Sometimes, like today, as soon as I have that epiphany, they move away!

I have a tendency to be overly empathic sometimes, focusing more on others’ needs than my own. This can be a useful thing (in my work, for example) but I’ve also worked hard to dial it back in my personal life as it’s not helpful (or fun!).

By being aware of this shadow aspect to caring and empathy (RAGE towards thoughtless people who don’t give a ****), I’m better able (progress not perfection) to own my own stuff and have a much nicer swim / bike ride / train journey / life etc.

If I remained oblivious to my own shadow, I might act out (swimming violently to SPLASH said Evil Lane Blockers (I’m joking, they’re totally normal people, just like you and me) or even saying, ‘Excuse me!’ in a slightly passive aggressive way.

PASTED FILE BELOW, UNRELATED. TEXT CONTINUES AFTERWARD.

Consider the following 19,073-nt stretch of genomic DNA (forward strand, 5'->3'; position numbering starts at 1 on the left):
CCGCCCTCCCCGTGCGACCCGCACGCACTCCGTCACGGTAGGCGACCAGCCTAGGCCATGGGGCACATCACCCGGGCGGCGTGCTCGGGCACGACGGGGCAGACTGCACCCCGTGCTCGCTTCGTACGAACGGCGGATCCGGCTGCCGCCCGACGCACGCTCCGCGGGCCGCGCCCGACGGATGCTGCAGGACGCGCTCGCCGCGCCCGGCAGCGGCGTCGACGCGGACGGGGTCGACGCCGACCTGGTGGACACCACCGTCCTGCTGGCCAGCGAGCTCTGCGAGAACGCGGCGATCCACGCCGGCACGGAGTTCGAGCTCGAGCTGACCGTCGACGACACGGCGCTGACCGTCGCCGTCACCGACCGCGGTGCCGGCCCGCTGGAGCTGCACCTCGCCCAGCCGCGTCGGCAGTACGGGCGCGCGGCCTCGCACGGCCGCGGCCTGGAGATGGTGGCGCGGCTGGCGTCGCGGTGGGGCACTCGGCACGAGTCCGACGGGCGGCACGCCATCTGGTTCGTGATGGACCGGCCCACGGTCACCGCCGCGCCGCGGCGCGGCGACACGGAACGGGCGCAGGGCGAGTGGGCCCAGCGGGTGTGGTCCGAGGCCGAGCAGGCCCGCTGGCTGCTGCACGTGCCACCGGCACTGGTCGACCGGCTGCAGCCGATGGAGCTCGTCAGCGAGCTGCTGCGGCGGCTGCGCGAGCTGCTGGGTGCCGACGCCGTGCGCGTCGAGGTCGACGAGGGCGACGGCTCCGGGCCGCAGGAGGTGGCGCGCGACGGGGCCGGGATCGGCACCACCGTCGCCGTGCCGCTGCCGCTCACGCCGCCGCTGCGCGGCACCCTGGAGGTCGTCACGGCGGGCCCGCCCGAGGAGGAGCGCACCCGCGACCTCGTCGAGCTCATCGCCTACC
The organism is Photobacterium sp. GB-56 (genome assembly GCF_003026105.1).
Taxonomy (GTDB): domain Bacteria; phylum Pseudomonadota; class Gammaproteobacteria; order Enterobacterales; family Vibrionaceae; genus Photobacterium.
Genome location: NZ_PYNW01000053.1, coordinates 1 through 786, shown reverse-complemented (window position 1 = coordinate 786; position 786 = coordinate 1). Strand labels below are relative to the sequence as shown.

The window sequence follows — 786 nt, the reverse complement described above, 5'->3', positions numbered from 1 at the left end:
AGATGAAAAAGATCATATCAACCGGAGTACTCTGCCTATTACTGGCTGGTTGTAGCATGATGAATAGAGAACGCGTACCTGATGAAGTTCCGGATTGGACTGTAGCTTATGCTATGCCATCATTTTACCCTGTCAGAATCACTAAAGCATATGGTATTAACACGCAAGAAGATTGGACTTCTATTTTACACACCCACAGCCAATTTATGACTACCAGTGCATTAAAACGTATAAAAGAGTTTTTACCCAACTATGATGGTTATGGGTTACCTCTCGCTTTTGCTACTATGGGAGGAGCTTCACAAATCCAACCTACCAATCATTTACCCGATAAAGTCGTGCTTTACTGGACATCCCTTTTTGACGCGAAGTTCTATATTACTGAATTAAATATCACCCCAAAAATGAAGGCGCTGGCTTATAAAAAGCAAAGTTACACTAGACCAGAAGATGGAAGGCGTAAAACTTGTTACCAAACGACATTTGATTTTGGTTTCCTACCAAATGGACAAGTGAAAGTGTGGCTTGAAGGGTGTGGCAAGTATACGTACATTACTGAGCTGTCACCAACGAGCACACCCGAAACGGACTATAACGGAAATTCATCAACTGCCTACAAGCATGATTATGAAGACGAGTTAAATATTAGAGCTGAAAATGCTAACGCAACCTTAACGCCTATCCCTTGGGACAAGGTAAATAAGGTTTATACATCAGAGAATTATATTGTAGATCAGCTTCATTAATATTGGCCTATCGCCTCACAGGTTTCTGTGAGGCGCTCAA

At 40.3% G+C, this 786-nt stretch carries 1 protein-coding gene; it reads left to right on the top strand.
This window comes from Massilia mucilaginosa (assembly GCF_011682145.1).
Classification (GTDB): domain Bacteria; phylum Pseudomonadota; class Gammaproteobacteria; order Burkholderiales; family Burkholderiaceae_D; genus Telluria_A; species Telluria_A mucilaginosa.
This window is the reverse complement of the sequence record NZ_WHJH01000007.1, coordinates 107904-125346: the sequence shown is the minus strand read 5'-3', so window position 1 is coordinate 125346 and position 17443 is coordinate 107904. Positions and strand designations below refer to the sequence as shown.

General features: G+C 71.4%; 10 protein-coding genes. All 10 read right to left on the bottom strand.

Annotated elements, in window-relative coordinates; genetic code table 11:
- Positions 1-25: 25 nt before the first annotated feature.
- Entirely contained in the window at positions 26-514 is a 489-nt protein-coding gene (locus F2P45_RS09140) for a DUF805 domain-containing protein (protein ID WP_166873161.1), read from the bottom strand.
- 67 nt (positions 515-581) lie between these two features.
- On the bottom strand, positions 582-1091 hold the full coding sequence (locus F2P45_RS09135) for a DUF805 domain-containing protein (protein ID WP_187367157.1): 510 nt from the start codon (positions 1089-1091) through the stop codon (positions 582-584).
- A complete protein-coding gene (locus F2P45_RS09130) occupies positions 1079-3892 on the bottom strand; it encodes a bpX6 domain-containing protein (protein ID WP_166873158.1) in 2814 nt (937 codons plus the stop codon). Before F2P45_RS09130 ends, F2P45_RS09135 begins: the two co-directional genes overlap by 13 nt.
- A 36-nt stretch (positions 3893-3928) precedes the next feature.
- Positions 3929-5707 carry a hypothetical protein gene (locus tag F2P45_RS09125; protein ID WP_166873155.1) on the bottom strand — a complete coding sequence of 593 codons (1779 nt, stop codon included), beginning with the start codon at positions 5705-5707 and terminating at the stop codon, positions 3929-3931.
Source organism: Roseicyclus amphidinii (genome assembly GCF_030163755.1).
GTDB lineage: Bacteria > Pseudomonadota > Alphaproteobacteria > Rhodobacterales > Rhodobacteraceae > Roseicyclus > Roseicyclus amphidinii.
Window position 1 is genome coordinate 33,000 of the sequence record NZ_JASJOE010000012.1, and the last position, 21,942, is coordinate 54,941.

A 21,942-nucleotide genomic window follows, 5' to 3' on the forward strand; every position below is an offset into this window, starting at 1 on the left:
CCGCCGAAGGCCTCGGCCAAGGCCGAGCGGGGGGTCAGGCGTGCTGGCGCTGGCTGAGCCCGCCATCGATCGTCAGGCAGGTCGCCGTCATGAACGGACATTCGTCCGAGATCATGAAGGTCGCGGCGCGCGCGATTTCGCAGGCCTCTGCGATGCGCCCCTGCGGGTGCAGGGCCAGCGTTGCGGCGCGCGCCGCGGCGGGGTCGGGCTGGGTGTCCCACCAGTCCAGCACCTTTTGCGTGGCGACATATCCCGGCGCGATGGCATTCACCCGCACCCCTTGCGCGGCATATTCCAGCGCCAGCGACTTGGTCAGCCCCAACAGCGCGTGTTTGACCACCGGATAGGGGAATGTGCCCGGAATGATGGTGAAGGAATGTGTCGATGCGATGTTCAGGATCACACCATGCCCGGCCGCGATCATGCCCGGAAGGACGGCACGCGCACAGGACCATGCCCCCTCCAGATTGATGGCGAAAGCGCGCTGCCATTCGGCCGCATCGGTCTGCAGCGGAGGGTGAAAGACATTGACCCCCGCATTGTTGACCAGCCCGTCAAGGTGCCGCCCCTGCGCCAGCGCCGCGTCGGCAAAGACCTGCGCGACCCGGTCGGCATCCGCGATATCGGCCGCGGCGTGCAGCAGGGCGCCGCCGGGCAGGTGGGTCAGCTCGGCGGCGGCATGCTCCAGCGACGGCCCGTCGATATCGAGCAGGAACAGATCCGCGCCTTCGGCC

You get the picture…

What springs to mind when you think about the people and situations that irritate / infuriate you the most?

Think about who makes you go ‘Grr!’ (if you want to – this is not for the fainthearted. Our shadow aspects are parts of ourselves that we, at some stage, unconsciously deemed So Awful, we cut them off, burying them in the dark).

Does a particular person (known personally or maybe on social media or on TV – anyone at all) really trigger you?

If you were Really Honest with yourself, what might your irritation or anger be trying to tell you about an unclaimed shadow aspect of yourself?

I’d love to hear your thoughts (if you’re happy to share) so do feel free to use the Comments section below and let me know what makes you go Grr and what that means to you?

And, of course, if you’d like to explore this in more depth, do get in touch.


Eve x